Under Stalin, Russian writers learned the meanings of such chilling new words as "detention," "banishment," and "liquidation," and became in effect advertising copywriters for the regime, praising all things Soviet, ending all works optimistically, conforming to a "decorous, featureless" style.
Under Brezhnev, through the most stringent requirements of "Socialist Realism" (e.g., "the insistence on portraying positive Heroes and on purveying ebullient optimism") have been relaxed, other controls, especially in the form of censorship, has become more systematic, more severe than ever.
More precisely a treatment of Soviet history and society as reflected in the lives of Russian writers than a strictly literary critical work, Ronald Hingley's "Russian Writers and Soviet Society, 1917-1978" studies the vexed relationship between the state and the literary community in the Soviet Union since the revolution.
Beginning with the revolution itself, Hingley, an Oxford professor, reports of widespread enthusiasm among writers, a kind of early ebullience about the possibilities associated with the spectacular changes they witnessed in 1917. Far from being sloughed off with the old regime, Russian political dogmatism, in Hingley's account, found new life after the revolution.
Hingley deals directly with the experiences of writers within the bureaucratic web, describing in gripping detail the sudden, stunning end of all independent writing groups in 1932. By party decree, all groups -- Imaginists, Futurists, Fellow Travelers, etc. -- in an instant lost their affiliations and became a single Writers' Union with a mandatory literary method and theory.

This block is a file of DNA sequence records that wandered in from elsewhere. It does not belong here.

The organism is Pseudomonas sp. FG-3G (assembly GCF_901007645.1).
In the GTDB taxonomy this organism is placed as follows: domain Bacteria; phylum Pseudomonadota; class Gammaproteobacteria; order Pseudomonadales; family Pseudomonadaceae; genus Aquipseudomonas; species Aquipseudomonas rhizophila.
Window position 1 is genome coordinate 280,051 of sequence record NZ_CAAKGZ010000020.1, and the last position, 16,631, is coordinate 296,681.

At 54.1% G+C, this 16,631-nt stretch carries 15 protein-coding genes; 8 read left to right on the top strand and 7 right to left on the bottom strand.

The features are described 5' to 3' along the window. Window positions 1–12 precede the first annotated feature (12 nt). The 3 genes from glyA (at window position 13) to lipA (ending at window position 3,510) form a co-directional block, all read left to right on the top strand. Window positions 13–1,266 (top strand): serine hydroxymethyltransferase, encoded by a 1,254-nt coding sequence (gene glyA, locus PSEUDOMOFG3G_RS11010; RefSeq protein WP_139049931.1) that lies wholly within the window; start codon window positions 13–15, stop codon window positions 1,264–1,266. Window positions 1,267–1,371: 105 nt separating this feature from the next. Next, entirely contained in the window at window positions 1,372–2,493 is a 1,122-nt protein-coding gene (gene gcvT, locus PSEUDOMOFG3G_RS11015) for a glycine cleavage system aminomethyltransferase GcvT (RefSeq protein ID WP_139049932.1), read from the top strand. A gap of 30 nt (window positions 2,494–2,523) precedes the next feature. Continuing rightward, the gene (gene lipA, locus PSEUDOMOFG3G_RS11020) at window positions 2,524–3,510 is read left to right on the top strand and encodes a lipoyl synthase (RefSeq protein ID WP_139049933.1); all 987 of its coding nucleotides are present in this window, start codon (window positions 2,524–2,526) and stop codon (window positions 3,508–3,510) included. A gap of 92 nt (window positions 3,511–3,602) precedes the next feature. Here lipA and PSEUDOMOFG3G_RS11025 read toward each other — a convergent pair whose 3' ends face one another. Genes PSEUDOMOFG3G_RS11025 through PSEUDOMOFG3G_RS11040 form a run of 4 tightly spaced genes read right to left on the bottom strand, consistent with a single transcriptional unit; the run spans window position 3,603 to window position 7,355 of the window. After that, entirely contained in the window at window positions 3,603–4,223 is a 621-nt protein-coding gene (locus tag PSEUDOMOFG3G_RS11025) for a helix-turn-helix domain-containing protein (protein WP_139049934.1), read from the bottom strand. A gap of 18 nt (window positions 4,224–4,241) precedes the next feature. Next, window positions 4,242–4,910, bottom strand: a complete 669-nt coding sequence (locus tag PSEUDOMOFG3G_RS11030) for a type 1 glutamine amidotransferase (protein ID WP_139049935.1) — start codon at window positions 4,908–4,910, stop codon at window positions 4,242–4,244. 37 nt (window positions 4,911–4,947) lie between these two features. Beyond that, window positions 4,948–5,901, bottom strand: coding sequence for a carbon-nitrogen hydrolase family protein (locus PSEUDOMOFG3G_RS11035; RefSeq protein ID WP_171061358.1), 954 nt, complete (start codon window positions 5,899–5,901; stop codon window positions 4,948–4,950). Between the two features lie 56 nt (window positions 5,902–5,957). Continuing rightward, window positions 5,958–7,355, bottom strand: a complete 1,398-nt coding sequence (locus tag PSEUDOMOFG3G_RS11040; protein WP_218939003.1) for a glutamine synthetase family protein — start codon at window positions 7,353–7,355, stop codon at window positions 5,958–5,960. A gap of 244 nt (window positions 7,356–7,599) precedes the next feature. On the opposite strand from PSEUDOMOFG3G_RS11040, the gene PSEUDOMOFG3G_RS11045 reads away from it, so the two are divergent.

Control mechanisms of various sorts have since 1932 kept union members within the fold. Dictating not only "partiynost" (party-mindedness) and "narodnost" (devotion to the common people and patriotism), but also conformity to a conservative method (stylistic experiment and avant-garde devices prohibited), the union has retained absolute control over all the publishing, residential, and medical perquisites available to writers.
Today, says Hingley, writers "considered obstreperous" continue to suffer for thier resistance: "Some offenders have been tried and sentenced to concentration camps, only to be permitted to emigrate later; others have been incarcerated in psychiatric clinics; expelled from the Union of Writers; thrown out of the country. Not a few have been induced by these means, or by the threat of their application, to assume more conformist postures. Others have continued defiant."
That continued defiance emerges finally as an important theme of this valuable book. Hingley demonstrates that, regardless of the severity of governmental penalties, sanctions, and disincentives, at no point have writers in the Soviet Union given up the "politically risque" entirely. Perhaps reminded too often of their political duties, many have remained uncooperatevely political.